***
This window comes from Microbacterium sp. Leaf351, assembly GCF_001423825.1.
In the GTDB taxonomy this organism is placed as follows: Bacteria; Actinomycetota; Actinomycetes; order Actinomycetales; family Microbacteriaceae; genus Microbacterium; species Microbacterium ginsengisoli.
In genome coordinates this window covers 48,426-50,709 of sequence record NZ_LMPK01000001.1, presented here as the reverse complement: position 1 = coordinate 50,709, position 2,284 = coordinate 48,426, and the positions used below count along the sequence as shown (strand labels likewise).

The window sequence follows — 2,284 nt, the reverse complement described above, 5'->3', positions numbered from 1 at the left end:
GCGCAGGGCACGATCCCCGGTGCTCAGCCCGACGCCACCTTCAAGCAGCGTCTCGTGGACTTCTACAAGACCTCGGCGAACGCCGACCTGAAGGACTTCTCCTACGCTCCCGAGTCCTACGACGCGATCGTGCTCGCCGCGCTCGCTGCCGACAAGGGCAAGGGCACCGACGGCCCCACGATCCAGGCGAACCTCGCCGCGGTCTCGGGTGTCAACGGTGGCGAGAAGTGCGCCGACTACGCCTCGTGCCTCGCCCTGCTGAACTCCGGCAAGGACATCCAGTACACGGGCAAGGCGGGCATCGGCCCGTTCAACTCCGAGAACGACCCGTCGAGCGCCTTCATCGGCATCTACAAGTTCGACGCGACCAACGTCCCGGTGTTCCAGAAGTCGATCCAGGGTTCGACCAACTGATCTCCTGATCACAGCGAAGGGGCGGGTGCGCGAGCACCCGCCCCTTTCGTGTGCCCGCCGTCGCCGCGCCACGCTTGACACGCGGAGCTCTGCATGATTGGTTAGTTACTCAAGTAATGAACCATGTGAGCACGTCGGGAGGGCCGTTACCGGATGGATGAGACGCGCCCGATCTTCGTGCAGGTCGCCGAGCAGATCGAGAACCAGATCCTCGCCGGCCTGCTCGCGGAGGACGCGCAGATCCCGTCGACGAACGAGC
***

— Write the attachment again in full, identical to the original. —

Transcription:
This window comes from Microbacterium sp. Leaf351, assembly GCF_001423825.1.
In the GTDB taxonomy this organism is placed as follows: Bacteria; Actinomycetota; Actinomycetes; order Actinomycetales; family Microbacteriaceae; genus Microbacterium; species Microbacterium ginsengisoli.
In genome coordinates this window covers 48,426-50,709 of sequence record NZ_LMPK01000001.1, presented here as the reverse complement: position 1 = coordinate 50,709, position 2,284 = coordinate 48,426, and the positions used below count along the sequence as shown (strand labels likewise).

The window sequence follows — 2,284 nt, the reverse complement described above, 5'->3', positions numbered from 1 at the left end:
GCGCAGGGCACGATCCCCGGTGCTCAGCCCGACGCCACCTTCAAGCAGCGTCTCGTGGACTTCTACAAGACCTCGGCGAACGCCGACCTGAAGGACTTCTCCTACGCTCCCGAGTCCTACGACGCGATCGTGCTCGCCGCGCTCGCTGCCGACAAGGGCAAGGGCACCGACGGCCCCACGATCCAGGCGAACCTCGCCGCGGTCTCGGGTGTCAACGGTGGCGAGAAGTGCGCCGACTACGCCTCGTGCCTCGCCCTGCTGAACTCCGGCAAGGACATCCAGTACACGGGCAAGGCGGGCATCGGCCCGTTCAACTCCGAGAACGACCCGTCGAGCGCCTTCATCGGCATCTACAAGTTCGACGCGACCAACGTCCCGGTGTTCCAGAAGTCGATCCAGGGTTCGACCAACTGATCTCCTGATCACAGCGAAGGGGCGGGTGCGCGAGCACCCGCCCCTTTCGTGTGCCCGCCGTCGCCGCGCCACGCTTGACACGCGGAGCTCTGCATGATTGGTTAGTTACTCAAGTAATGAACCATGTGAGCACGTCGGGAGGGCCGTTACCGGATGGATGAGACGCGCCCGATCTTCGTGCAGGTCGCCGAGCAGATCGAGAACCAGATCCTCGCCGGCCTGCTCGCGGAGGACGCGCAGATCCCGTCGACGAACGAGC